The last Sunday morning before we left for Turkey, as usual, the church bells from St. Ignatius Church across the street waked us up. I was so excited, “in a few days it would be the morning prayer calls from minarets that wake us up every morning!!” Mi thought that was a hilarious comment on a Sunday morning.
The first time I learned of morning prayer calls was during my first year after graduating from collage. A co-worker was describing to me his first trip aboard at the tender age of sixteen. He went to Egypt. After telling me the his first diving experience and the amazing clear Red Sea, he grunted, “Urgh! There was also this really annoying prayer calls before dawn. It was so damn loud and there were so many of them in the city, I was wide awake everyday at 4am!”
This public demonstration of faith, in such an intrusive manner, fascinated me. It reminded me of the Culture Revolution years in China, when big loud speakers were placed on trees throughout every city, every town, every village; and it was constantly making stern and cold announcements that dictated everyone’s life.
Low and behold, came “The English Patient”. First the movie, then the book, I fell in love with the story and Michael Ondaatje’s poetic narrative:
Suddenly, morning prayer calls turned into something romantic and exotic.
By the time we were ready to return home, on our last night in Istanbul, we had settled into a comfortable daily routine. Getting to know a new city has always been a favorite process of mine. I liked the feeling of finally being able to relax in a new city, knew where to go for comfy food, knew where to go for a quick bite, knew where to go if I want to relax or just to sit down and read a book, knew where to go if I crave beauty and magic views, knew where to shop for daily items, knew which shop to avoid, which train to take going where…
So it was such a night, our last night in Istanbul. We went to the little food stand on the sidewalk, ran by the Kurdish family from Eastern Turkey. Mi ordered his favorite lamb kabab, with lots of Aci sauce that he loved; I ordered grilled eggplant and veggie; and we both had our share of flat bread to go with our meals. Mi had the one and only Turkish beer Efes, I had “chai” (Turkish tea). We chatted with the second son of the family who acted as both the host and the waiter because he was the only English speaker; joked with the Dad using sign language. The son told us they would soom move to a new apartment that would be closer to the restaurant. Their currently place was a townhouse by the sea, but it was a long walk home every evening after they closed shop, and since they had practically no furniture in the apartment, it didn’t really matter how big it was. He also made us drool by telling the feast his Dad will participate in making for the upcoming Ramadan. After dinner, the Mother made us Kurdish coffee served in elegant china. We wished them best of luck and walked to the corner grocer to buy a pack of sunflower seeds. Turkey was the only country other than China where I had seen people know how to eat sunflower seeds as a snack.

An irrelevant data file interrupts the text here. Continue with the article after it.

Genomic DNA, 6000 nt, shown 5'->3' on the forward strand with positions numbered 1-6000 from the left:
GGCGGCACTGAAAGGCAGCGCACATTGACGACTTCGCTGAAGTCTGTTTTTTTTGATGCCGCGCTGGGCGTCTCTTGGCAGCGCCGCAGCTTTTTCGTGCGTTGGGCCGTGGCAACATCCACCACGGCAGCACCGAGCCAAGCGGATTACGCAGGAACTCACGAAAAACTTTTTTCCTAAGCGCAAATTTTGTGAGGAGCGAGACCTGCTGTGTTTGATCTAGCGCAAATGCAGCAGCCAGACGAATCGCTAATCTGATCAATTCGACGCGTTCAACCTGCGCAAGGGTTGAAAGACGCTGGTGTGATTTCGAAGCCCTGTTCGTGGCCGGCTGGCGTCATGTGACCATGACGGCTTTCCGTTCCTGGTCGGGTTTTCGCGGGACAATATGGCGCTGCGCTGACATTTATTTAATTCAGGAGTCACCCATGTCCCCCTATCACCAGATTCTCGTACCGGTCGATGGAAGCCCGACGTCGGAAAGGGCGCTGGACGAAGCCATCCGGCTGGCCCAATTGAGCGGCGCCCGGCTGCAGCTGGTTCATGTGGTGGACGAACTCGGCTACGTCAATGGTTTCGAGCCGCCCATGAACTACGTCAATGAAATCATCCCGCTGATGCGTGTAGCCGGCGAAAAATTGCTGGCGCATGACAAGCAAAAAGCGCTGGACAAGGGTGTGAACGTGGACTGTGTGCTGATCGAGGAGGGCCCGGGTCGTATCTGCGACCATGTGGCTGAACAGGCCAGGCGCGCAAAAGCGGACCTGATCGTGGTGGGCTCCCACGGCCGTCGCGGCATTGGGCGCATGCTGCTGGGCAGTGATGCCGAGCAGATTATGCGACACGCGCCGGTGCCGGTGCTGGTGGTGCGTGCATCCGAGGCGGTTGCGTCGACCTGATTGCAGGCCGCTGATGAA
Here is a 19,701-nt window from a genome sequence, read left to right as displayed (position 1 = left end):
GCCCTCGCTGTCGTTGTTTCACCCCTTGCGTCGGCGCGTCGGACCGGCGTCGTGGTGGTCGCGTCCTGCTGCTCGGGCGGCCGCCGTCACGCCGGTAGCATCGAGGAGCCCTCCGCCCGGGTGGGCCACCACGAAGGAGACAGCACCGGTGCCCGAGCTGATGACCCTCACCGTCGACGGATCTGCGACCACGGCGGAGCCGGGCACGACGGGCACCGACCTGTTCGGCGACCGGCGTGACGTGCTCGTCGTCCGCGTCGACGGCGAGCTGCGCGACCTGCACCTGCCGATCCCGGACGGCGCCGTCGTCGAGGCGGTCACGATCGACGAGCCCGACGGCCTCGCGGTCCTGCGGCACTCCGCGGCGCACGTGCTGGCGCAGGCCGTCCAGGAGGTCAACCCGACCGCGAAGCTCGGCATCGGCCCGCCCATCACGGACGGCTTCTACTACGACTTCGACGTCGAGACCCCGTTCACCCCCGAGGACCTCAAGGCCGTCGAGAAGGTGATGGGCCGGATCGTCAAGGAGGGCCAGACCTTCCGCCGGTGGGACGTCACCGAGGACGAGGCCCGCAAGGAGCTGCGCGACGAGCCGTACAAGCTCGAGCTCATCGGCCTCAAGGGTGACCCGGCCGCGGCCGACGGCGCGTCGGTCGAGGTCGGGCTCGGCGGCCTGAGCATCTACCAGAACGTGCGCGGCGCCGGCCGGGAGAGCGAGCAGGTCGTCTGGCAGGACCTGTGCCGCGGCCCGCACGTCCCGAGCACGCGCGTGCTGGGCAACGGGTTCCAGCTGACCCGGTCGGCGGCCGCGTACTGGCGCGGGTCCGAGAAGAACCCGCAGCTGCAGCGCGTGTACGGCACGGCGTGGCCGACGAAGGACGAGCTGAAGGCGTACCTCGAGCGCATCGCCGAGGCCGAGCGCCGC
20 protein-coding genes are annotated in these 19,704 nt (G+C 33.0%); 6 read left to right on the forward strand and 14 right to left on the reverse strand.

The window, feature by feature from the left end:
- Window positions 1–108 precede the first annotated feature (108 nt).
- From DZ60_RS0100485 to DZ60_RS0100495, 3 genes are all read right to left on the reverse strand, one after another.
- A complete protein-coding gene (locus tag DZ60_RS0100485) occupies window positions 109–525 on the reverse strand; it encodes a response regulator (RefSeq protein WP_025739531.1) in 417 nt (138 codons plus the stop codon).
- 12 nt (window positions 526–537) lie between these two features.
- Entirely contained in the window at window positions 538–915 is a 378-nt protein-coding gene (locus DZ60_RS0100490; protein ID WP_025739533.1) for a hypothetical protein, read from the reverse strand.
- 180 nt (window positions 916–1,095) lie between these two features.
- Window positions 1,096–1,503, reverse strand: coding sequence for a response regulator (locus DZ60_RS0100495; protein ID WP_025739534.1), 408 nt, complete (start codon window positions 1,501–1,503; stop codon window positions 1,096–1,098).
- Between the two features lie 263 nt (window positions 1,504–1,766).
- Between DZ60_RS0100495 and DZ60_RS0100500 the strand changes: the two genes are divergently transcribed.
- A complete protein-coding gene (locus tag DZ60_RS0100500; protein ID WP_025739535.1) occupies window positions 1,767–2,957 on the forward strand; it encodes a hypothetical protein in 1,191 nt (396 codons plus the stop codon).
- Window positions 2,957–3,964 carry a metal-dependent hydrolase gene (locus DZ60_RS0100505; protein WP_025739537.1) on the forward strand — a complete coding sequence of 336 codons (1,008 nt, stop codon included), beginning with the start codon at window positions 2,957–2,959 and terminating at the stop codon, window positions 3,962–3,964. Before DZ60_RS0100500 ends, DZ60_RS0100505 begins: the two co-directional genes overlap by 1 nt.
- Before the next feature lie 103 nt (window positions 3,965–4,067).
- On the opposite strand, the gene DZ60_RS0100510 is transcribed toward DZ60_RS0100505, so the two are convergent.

Returning to our little hotel two blocks away along the cobble stoned street, Mi started watching BBC news on TV. I continued reading Paul Theroux’ Dark Star Safari. Together, we worked on the pack of sunflower seeds. It was warm, we left the window ajar, through which we could see the illuminated minarets of the Blue Mosque. Then, I heard it, the evening prayer, my favorite sound in this country. I ran to the rooftop terrace of our hotel, listened as the prayer calls from four or five different mosques in the old town (Sultananhment), they echoed each other. The dusk had settled on the sea of Marmara, Istanbul’s Asian shore was slowly disappearing into the evening lights, fishing boats returned home, the night was gentle and young, the “beautiful song of faith” was melancholy.
I wished, for one last time, to be able to record this sound somehow, to keep it with me. This sound has become my favorite part of the city of Istanbul. That night, it sounded like a call to the glorious past, to the past that was lost forever, to the past that remained alive only in the singer’s voice, and in my books.